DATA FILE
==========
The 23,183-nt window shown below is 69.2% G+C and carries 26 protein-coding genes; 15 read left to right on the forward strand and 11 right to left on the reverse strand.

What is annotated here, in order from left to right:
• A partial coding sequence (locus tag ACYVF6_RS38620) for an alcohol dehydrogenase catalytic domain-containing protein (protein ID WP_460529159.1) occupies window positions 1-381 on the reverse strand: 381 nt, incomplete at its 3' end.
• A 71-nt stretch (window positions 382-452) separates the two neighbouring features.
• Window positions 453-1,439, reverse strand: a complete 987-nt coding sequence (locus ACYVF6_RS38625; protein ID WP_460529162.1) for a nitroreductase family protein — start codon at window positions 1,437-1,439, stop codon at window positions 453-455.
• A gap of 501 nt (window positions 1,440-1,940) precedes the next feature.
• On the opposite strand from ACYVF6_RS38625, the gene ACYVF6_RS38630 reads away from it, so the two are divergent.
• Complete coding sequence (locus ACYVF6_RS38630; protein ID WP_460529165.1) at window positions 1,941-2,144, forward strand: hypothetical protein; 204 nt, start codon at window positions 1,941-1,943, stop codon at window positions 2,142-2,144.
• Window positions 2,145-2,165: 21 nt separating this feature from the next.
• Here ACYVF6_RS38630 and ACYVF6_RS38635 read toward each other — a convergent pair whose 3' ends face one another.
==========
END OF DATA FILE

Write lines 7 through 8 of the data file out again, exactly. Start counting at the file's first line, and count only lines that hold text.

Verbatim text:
• On the opposite strand from ACYVF6_RS38625, the gene ACYVF6_RS38630 reads away from it, so the two are divergent.
• Complete coding sequence (locus ACYVF6_RS38630; protein ID WP_460529165.1) at window positions 1,941-2,144, forward strand: hypothetical protein; 204 nt, start codon at window positions 1,941-1,943, stop codon at window positions 2,142-2,144.